As we round up our 5-part blog series we take a look at gifts that focus on literacy, an incredibly important life-skill. We’ve complied some great reads for children of different ages. But don’t worry we haven’t forgotten about the parents – we encourage you to check out a couple highly-recommended books in Part 3 of our holiday blog series.
While shopping for gifts this holiday season, remember that children learn through their play. Which means parents don’t need to feel guilty if they choose to sneak a little bit of education onto the Christmas wish lists. Here are a few gift suggestions for targeting literacy.
For children ages 0-2 literacy is about exposure to books and letters. Visit the 0-2 year old section of your local book store and you’ll find Peek-a-Boo books with flaps to move for any child who likes exploring, and Touch and Feel books to support children who enjoy a sensory experience. These are great for showing little ones that books can be fun. To build on alphabet familiarity choose toys that sing the alphabet, or giant blocks with letters on each one will help your child learn while they build, bang and chew away.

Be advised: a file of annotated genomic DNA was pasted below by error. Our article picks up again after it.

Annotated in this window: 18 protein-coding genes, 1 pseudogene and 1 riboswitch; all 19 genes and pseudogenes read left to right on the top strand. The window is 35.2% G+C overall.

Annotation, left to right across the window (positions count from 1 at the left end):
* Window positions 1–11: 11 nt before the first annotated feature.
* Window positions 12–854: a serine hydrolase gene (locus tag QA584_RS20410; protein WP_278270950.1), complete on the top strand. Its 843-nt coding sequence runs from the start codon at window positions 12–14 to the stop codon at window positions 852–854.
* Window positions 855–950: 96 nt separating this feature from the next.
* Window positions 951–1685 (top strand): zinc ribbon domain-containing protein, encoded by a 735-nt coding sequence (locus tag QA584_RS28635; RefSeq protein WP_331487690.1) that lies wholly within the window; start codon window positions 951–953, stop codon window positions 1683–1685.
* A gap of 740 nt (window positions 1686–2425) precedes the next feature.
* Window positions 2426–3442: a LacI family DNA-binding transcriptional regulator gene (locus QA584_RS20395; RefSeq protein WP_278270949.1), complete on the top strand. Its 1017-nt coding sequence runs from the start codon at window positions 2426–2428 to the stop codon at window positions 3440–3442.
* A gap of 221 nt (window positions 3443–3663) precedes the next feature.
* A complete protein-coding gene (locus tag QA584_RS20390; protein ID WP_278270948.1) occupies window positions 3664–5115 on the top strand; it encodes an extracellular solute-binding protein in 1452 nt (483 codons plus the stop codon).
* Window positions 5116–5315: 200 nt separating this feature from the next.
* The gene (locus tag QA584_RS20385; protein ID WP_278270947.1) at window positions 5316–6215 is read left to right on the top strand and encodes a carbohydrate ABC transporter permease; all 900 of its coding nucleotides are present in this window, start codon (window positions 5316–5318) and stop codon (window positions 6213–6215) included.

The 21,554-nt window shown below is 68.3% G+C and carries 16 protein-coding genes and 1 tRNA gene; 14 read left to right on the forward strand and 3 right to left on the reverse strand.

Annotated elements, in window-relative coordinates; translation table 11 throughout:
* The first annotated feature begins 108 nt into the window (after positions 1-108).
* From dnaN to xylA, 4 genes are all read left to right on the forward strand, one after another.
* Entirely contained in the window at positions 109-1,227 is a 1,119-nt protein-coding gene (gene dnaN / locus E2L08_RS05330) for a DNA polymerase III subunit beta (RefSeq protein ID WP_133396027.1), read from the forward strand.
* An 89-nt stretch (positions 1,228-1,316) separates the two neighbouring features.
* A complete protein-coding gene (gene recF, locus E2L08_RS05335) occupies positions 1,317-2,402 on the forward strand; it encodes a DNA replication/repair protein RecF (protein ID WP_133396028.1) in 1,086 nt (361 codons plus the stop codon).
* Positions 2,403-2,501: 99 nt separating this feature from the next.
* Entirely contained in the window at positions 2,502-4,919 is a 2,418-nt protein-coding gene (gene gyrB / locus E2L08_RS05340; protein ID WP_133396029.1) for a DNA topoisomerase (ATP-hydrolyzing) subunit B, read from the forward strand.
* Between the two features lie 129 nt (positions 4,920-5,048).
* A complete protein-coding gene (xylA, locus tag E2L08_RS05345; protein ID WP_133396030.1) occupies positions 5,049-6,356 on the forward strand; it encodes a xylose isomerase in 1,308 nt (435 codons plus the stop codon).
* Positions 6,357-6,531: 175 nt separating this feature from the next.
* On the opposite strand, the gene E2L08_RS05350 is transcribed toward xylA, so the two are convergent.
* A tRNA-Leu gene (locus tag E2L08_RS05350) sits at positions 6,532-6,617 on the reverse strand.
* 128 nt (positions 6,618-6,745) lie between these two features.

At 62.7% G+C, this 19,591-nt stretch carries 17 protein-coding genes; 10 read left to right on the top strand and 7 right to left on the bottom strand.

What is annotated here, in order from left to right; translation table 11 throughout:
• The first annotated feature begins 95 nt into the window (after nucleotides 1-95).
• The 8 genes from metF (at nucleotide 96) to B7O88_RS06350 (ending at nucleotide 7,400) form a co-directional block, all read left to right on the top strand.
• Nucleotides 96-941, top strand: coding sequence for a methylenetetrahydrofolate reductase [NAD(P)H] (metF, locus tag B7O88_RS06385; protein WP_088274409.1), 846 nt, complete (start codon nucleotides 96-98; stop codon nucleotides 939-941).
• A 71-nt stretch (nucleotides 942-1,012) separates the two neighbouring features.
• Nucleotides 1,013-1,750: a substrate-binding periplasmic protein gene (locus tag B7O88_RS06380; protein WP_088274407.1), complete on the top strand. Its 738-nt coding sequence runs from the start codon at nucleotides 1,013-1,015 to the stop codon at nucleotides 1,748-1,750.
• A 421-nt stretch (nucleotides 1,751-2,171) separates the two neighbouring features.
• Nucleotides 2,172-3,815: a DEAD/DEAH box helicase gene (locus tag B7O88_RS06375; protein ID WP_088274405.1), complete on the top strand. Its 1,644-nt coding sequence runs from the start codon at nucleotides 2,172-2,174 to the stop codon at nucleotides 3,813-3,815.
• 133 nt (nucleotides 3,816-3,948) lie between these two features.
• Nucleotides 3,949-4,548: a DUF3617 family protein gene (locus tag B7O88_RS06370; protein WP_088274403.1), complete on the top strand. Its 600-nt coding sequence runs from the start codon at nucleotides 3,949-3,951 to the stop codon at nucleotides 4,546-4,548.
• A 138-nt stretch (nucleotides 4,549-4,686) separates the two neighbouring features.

For ages 3-5, kids are learning the alphabet and that letters make sounds. Try LeapFrog Alphabet Pal Caterpillar for a many footed friend. A letter sits on each one of this caterpillar’s feet and says the letter’s sound when pushed. LeapFrog also makes Word Whammer Fridge Phonics Set. Magnetic letters that move around, and can be placed in the set to sound out your letters, read your words, and provide positive verbal praise.
In kindergarten, literacy ability ranges across the classroom. Some kids are learning letter names and sounds, others are learning site words, and sounding out 3 letter words, while some kids will be reading simple sentences. Boggle Junior and Scrabble Junior are nice games for this age group. Both involve searching for letters that match the given 3-4 letter words with their brightly coloured pictures.
Books continue to be good for all age groups. Some kids prefer stories, while others prefer pictures of items of interest. Try a book on pigs for the piggy lover, a book with many tractors for the car lover, or Charlie Brown’s Encyclopedia for the child who generally likes to learn. Starting the tradition now of giving your child a book now will definitely benefit them today, tomorrow and in the future.
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